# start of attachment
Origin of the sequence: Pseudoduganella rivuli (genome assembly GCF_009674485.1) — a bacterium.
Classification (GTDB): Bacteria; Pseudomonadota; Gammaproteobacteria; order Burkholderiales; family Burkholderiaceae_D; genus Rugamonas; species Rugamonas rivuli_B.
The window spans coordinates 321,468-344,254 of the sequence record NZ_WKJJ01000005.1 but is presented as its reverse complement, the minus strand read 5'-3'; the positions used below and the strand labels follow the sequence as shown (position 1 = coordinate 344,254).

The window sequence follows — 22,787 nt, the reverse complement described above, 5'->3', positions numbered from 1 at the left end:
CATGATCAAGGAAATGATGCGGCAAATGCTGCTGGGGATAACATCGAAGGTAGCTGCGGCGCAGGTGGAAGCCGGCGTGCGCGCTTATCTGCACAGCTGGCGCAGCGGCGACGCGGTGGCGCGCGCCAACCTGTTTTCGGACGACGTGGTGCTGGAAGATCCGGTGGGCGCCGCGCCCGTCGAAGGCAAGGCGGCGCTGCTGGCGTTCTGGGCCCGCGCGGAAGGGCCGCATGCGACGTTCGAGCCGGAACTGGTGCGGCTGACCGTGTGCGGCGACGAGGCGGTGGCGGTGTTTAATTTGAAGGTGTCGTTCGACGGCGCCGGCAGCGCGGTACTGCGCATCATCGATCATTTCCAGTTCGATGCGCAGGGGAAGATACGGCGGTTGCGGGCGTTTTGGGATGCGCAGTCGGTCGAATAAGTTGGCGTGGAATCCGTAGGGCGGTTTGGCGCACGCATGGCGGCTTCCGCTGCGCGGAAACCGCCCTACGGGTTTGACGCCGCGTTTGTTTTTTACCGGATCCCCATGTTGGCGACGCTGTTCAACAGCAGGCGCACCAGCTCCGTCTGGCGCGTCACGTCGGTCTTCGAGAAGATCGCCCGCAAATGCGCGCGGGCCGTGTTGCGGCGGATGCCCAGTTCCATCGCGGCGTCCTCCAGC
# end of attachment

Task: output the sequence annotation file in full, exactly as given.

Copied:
Origin of the sequence: Pseudoduganella rivuli (genome assembly GCF_009674485.1) — a bacterium.
Classification (GTDB): Bacteria; Pseudomonadota; Gammaproteobacteria; order Burkholderiales; family Burkholderiaceae_D; genus Rugamonas; species Rugamonas rivuli_B.
The window spans coordinates 321,468-344,254 of the sequence record NZ_WKJJ01000005.1 but is presented as its reverse complement, the minus strand read 5'-3'; the positions used below and the strand labels follow the sequence as shown (position 1 = coordinate 344,254).

The window sequence follows — 22,787 nt, the reverse complement described above, 5'->3', positions numbered from 1 at the left end:
CATGATCAAGGAAATGATGCGGCAAATGCTGCTGGGGATAACATCGAAGGTAGCTGCGGCGCAGGTGGAAGCCGGCGTGCGCGCTTATCTGCACAGCTGGCGCAGCGGCGACGCGGTGGCGCGCGCCAACCTGTTTTCGGACGACGTGGTGCTGGAAGATCCGGTGGGCGCCGCGCCCGTCGAAGGCAAGGCGGCGCTGCTGGCGTTCTGGGCCCGCGCGGAAGGGCCGCATGCGACGTTCGAGCCGGAACTGGTGCGGCTGACCGTGTGCGGCGACGAGGCGGTGGCGGTGTTTAATTTGAAGGTGTCGTTCGACGGCGCCGGCAGCGCGGTACTGCGCATCATCGATCATTTCCAGTTCGATGCGCAGGGGAAGATACGGCGGTTGCGGGCGTTTTGGGATGCGCAGTCGGTCGAATAAGTTGGCGTGGAATCCGTAGGGCGGTTTGGCGCACGCATGGCGGCTTCCGCTGCGCGGAAACCGCCCTACGGGTTTGACGCCGCGTTTGTTTTTTACCGGATCCCCATGTTGGCGACGCTGTTCAACAGCAGGCGCACCAGCTCCGTCTGGCGCGTCACGTCGGTCTTCGAGAAGATCGCCCGCAAATGCGCGCGGGCCGTGTTGCGGCGGATGCCCAGTTCCATCGCGGCGTCCTCCAGC